Sunday, December 31, 2017

Vintage 1950s Women's High Heels

1950s Ladies high heels

          Stiletto Heeled Opera, court and pump shoes were all the rage in the early 1950s. At an extreme, they were very tall with 4-inch spiked ultra thin heels. Early on, the heels ended in a small metal cap that left dents in softwood floors, requiring some museum and courthouses to forbid stiletto shoes. The stiletto featured tall arches with a V-shaped cut away from the shoe sides.  Red was the boldest and most in-demand color for formal wear. They were impractical and mostly only worn for very special occasions, short durations, and by fashion models.

          The Winklepicker was an extreme version of the already extreme opera pump. With its sharp pointy toe and high thin heel, it was trendy in the late 1950s for formal and even semi-formal at home wear.
Thicker but still shapely tall heels continued to be worn with fancy dresses. Some heels had pretty all over designs carved, painted or printed onto them, while others had decorations around the edges.

          Strappy tall heel shoes were another ideal shoe for evening wear. Ultra-thin T-straps, slingbacks and ankle straps all provided just enough coverage to keep the shoe on but ultimately made the foot look bare.  Especially in nude colors and sometimes clear plastics, they complimented dreamy party dresses elegantly. 

          Kitten Heel Shoe After trying to balance on tall heels, most 1950s women regained their senses and accepted low but still thin kitten heel shoes. These classic dress shoes were safer to walk in yet still remained elegant and classy. Shoes were made of a soft leather or reptile skin. Suede and some fabric materials, like velvet or mesh, were used as well. Toes were very pointed in the early years and more rounded in the later years. For evening wear, jewel tone colors, especially glittery gold and dark silver, were fashionable.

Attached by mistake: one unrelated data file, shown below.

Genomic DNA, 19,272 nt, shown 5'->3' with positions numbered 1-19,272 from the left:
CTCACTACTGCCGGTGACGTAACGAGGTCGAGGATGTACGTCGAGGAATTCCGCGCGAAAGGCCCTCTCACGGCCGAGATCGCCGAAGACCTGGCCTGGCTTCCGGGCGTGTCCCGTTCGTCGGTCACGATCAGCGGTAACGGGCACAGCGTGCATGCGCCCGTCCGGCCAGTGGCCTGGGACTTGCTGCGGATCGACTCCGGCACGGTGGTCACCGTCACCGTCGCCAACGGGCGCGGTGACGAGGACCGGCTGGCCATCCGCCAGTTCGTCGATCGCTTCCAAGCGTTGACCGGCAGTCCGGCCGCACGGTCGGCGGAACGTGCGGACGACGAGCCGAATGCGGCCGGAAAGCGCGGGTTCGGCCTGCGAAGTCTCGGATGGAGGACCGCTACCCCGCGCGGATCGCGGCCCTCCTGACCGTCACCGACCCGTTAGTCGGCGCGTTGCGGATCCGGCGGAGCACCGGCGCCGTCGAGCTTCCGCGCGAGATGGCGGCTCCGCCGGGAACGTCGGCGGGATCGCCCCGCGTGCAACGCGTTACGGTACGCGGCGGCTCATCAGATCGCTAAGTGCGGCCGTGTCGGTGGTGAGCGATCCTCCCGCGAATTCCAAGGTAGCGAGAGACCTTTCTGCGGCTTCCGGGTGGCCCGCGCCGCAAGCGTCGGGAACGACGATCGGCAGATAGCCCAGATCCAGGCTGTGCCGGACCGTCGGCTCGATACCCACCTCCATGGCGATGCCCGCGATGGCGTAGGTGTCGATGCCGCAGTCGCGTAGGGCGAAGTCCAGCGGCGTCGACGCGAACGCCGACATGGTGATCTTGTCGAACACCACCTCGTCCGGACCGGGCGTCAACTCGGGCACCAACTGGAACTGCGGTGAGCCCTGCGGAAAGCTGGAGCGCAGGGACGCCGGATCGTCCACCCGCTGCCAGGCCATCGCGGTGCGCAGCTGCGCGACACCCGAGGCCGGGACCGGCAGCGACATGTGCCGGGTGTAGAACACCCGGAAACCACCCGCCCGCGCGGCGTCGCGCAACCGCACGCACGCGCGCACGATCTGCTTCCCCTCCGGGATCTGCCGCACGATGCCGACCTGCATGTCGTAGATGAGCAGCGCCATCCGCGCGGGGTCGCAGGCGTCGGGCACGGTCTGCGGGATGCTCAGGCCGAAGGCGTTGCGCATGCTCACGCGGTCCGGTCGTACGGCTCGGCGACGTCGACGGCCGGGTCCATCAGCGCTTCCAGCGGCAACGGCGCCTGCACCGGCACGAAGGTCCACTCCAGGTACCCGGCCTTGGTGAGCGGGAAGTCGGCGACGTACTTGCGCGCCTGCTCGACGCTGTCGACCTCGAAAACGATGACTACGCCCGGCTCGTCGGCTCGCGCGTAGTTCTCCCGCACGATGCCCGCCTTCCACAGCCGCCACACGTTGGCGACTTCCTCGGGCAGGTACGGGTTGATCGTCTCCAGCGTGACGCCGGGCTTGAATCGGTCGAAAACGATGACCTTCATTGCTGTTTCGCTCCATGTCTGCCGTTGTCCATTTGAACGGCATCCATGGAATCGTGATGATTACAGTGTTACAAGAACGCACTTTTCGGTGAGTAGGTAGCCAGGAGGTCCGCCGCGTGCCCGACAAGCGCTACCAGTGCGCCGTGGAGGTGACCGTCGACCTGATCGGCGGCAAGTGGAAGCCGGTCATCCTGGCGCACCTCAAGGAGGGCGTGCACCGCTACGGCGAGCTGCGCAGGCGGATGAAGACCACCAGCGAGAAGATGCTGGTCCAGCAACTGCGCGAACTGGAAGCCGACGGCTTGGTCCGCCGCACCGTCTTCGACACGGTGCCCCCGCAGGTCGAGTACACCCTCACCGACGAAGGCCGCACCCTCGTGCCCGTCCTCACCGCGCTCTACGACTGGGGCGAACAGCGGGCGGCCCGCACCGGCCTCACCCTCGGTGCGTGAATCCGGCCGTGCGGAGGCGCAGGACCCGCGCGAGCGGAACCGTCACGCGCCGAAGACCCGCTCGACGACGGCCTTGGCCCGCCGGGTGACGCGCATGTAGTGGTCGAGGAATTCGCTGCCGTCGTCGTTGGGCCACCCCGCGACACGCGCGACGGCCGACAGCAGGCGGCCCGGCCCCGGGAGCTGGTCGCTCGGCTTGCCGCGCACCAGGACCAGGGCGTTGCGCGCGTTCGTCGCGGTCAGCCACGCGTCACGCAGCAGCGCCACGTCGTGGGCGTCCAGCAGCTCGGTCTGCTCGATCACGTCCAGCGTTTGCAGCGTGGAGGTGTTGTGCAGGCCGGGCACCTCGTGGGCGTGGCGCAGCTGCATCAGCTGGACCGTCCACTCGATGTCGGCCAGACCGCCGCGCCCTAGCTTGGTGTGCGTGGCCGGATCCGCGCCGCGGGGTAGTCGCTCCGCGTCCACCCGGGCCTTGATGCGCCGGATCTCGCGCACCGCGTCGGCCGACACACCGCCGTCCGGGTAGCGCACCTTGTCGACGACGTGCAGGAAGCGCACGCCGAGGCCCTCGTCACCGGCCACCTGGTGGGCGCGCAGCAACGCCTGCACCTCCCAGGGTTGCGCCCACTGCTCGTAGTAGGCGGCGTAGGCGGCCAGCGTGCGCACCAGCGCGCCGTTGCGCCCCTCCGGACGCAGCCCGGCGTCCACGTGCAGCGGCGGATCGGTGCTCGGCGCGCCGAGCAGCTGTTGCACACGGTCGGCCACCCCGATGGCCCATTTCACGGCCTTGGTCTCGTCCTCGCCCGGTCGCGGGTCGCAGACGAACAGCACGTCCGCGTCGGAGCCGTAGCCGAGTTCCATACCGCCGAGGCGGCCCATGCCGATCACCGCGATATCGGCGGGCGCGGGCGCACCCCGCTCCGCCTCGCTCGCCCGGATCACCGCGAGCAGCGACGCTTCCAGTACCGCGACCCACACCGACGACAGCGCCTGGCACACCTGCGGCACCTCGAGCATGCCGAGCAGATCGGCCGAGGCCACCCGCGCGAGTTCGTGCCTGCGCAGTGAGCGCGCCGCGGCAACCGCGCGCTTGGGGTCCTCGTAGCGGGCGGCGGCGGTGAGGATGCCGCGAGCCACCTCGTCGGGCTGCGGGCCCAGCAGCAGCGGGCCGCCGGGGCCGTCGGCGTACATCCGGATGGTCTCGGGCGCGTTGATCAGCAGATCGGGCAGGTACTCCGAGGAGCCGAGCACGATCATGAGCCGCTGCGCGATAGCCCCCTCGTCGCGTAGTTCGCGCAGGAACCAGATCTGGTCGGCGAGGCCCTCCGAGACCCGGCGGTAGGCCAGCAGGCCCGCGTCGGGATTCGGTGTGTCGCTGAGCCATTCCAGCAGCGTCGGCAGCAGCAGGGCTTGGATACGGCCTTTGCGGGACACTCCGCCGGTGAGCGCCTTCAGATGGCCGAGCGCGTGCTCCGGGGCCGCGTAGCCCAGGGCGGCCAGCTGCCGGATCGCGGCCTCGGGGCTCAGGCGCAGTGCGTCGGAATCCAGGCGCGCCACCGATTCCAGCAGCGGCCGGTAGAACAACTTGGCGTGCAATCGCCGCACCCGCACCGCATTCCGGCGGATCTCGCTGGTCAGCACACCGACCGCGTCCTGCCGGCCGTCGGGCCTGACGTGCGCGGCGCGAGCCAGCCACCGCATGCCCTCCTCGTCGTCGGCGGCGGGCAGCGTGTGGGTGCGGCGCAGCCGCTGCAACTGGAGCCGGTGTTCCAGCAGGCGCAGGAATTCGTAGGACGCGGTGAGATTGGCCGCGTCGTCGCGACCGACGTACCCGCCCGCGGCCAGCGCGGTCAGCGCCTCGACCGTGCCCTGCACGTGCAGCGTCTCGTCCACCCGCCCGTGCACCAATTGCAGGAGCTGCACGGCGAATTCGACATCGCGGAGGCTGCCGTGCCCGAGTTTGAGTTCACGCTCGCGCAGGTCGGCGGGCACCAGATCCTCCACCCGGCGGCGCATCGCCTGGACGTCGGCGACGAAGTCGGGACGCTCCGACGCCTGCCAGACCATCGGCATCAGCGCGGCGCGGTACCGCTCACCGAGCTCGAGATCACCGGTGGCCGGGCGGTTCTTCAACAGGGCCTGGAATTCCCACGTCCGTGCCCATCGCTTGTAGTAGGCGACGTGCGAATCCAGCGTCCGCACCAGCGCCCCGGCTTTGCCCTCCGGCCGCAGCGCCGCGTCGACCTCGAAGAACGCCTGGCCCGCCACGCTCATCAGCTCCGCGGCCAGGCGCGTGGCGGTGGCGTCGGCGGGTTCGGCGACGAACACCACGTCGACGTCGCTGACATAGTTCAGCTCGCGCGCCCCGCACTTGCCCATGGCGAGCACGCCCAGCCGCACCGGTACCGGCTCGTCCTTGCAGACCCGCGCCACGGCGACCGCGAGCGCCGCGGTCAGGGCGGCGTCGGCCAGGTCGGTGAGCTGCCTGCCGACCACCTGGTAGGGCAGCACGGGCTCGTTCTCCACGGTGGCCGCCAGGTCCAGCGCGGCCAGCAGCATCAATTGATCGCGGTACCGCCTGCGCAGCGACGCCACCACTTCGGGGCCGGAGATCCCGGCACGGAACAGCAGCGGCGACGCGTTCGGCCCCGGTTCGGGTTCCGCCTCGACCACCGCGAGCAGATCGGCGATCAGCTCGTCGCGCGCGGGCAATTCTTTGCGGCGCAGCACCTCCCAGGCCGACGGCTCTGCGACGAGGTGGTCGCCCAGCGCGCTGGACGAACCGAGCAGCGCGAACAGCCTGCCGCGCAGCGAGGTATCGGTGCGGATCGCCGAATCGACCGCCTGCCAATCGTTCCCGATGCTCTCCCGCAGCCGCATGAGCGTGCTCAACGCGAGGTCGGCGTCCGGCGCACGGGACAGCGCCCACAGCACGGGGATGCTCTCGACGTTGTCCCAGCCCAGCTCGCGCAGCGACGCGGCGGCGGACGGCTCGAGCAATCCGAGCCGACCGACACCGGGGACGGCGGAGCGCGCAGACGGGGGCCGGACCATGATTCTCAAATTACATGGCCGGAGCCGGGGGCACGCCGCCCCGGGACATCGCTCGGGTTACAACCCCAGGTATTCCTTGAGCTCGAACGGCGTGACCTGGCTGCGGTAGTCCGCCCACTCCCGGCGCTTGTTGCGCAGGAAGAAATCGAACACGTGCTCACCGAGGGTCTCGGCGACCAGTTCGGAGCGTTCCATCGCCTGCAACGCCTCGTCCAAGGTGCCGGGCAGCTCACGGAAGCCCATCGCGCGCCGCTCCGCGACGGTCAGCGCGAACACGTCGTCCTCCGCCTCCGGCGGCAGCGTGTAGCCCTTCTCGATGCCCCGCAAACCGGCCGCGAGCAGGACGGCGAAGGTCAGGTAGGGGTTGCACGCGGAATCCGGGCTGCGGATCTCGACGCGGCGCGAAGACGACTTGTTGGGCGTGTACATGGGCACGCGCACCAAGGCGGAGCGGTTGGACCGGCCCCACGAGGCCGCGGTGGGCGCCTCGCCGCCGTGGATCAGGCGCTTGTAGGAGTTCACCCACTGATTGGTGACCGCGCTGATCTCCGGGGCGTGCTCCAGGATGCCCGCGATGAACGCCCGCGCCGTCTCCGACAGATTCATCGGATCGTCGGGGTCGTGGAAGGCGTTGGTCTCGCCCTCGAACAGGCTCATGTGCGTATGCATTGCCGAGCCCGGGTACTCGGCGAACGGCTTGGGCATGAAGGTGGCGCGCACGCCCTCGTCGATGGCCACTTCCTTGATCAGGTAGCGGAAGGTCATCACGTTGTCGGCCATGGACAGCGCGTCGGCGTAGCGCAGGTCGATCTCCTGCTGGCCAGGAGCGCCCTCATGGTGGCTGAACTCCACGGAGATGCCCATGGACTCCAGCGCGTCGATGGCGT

Baby Dolls. They featured very round toes that resembled a doll’s shoes. They came in many fun colors during the spring and summer, with cute accent decorations on the trim or an ornament on the vamp.

Sunday, December 24, 2017

Vintage 1950s New Years Parties

New Years, 1950s

          Ringing in the new year, in the 1950s, often included a midnight extravaganza at a hotel or company party. However, suburbanites soon realized that they didn't need to mingle with hundreds of people in order to have fun on New Year's Eve. A small party at home or open house with close friends and neighbors could be far more enjoyable than an evening spent jostled around by strangers and uninhibited pranksters. Twelve people were a good number, one for each month of the New Year. When old friends gathered, there was no need to plan entertainment, for time just seemed to whisk away, 'doin' what comes naturally, singing, dancing or just talking and reminiscing. And suddenly it was midnight, time for Auld Lang Syne, and supper. If you had 12 people and a large, round table one could set that table to resemble a huge clock, with one guest seated at each marked hour with two large paper hands indicating the hour.
New Years Eve
          New Year's Eve or Day Dinner was traditionally Roast Beef (your choice: rib roast, rolled roast, or pot roast), Horse-Radish Sauce, Potatoes,